Many in the SEO world joke that if an agency or consultant starts talking about title or meta tags to potential clients, they should be ignored as this sort of thing is now considered very basic and suggests that the SEO doesn't know what they're talking about.
But looking at the websites of some pretty major brands, it's clear that for many people, SEO 101 is still pretty advanced.
I spent the weekend casting an eye over the website of an up & coming telecoms brand, as a friend had a job interview with them.
He had been asked to put together a media plan but wasn't planning to include SEO. Surely SEO is just a hygiene factor. It goes without saying doesn't it?
Yet as I looked at the site in question, or rather sites because they had a domain strategy which seemed to consist of buying every possible URL they could and littering the internet with duplicate versions of their main site, I noticed that the most basic elements of SEO were being ignored.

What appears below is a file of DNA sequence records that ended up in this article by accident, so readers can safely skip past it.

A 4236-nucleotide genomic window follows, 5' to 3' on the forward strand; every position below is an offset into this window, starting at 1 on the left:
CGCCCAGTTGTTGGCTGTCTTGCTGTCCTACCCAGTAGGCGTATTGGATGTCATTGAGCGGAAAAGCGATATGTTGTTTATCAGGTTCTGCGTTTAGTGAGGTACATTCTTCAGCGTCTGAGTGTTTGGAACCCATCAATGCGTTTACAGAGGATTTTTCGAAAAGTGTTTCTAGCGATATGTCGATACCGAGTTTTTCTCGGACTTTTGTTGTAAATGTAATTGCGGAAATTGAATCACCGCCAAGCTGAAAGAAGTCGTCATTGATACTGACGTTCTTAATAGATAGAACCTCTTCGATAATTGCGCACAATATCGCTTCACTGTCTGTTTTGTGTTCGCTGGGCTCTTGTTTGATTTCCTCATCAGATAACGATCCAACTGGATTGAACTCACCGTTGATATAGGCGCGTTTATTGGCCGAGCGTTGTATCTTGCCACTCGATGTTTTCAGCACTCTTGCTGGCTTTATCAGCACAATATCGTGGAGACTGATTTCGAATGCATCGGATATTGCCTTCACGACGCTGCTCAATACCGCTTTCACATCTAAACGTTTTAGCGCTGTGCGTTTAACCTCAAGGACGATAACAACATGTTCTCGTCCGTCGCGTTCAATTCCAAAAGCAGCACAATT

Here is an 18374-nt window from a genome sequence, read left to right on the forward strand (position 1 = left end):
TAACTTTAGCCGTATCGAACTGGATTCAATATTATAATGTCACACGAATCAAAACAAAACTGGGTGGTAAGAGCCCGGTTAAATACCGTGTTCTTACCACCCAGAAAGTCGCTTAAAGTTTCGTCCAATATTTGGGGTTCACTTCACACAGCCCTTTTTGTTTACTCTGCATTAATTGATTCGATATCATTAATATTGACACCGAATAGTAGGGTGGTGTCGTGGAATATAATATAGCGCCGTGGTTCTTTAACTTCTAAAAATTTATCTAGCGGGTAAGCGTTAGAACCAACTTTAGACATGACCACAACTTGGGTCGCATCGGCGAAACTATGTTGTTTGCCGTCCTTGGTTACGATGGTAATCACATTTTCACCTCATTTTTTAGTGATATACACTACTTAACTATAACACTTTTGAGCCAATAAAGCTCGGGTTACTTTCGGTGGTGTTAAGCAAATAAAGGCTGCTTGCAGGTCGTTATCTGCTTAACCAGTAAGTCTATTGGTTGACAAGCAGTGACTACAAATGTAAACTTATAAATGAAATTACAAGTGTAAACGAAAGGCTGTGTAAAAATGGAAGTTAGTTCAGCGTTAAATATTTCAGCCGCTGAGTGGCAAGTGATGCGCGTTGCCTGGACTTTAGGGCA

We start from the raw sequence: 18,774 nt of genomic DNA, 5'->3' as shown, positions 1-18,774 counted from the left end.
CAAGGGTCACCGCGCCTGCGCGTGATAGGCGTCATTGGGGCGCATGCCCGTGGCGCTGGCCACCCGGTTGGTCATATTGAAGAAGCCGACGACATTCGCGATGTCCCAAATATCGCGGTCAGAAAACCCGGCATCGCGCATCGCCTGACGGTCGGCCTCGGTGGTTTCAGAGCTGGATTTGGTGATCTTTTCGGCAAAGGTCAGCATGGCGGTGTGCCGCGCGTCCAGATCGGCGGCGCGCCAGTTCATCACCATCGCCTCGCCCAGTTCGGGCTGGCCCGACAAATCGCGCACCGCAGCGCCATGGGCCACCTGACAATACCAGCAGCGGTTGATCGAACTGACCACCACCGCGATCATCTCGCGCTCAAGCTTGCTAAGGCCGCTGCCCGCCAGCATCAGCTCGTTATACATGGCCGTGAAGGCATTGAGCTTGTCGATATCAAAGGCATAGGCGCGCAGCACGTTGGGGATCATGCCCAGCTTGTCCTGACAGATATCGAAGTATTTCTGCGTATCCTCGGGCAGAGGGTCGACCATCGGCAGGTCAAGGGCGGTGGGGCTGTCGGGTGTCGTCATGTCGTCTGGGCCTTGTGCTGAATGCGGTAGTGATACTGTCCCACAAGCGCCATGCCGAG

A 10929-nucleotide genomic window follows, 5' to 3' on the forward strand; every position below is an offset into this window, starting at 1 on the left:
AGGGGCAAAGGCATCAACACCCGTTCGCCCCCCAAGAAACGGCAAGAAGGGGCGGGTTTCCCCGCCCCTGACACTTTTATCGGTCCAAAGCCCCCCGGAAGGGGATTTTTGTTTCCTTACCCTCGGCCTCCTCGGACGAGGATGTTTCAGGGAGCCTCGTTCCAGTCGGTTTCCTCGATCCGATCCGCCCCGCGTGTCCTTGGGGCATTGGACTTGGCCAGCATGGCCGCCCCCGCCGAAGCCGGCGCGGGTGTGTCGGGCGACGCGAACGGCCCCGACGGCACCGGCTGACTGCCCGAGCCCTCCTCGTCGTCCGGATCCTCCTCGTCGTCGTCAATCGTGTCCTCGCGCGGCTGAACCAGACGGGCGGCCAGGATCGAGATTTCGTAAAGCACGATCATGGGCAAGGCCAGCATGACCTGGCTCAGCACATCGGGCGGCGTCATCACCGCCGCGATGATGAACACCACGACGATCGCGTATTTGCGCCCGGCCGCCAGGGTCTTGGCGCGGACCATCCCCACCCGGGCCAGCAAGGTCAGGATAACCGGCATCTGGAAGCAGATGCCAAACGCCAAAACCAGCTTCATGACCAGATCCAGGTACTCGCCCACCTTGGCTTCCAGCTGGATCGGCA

Title tags seemed to have been written by brand consultants, with no mention of products or services; description tags, which can drive clicks from the search results pages, were often blank; much of the content was in Flash; and what little text content there was had clearly been lifted from a brochure.
This would have seemed like nothing more than a single example of bad practice except that earlier in the week I had been examining the link profile of a very major UK brand and had found countless examples of very obvious link buying.
Whatever the pros & cons of link buying, which I won't get into now, the one rule if you are going to do is to do so subtly. If I can find examples after five minutes of digging, so can Google.
As with any industry, those of us who work in SEO can often forget that we are not normal users, and not everyone would implement the basic SEO we sometimes think is barely worth mentioning.
So next time an SEO starts talking about title tags or your domain structure - don't ignore them, they could be talking about you.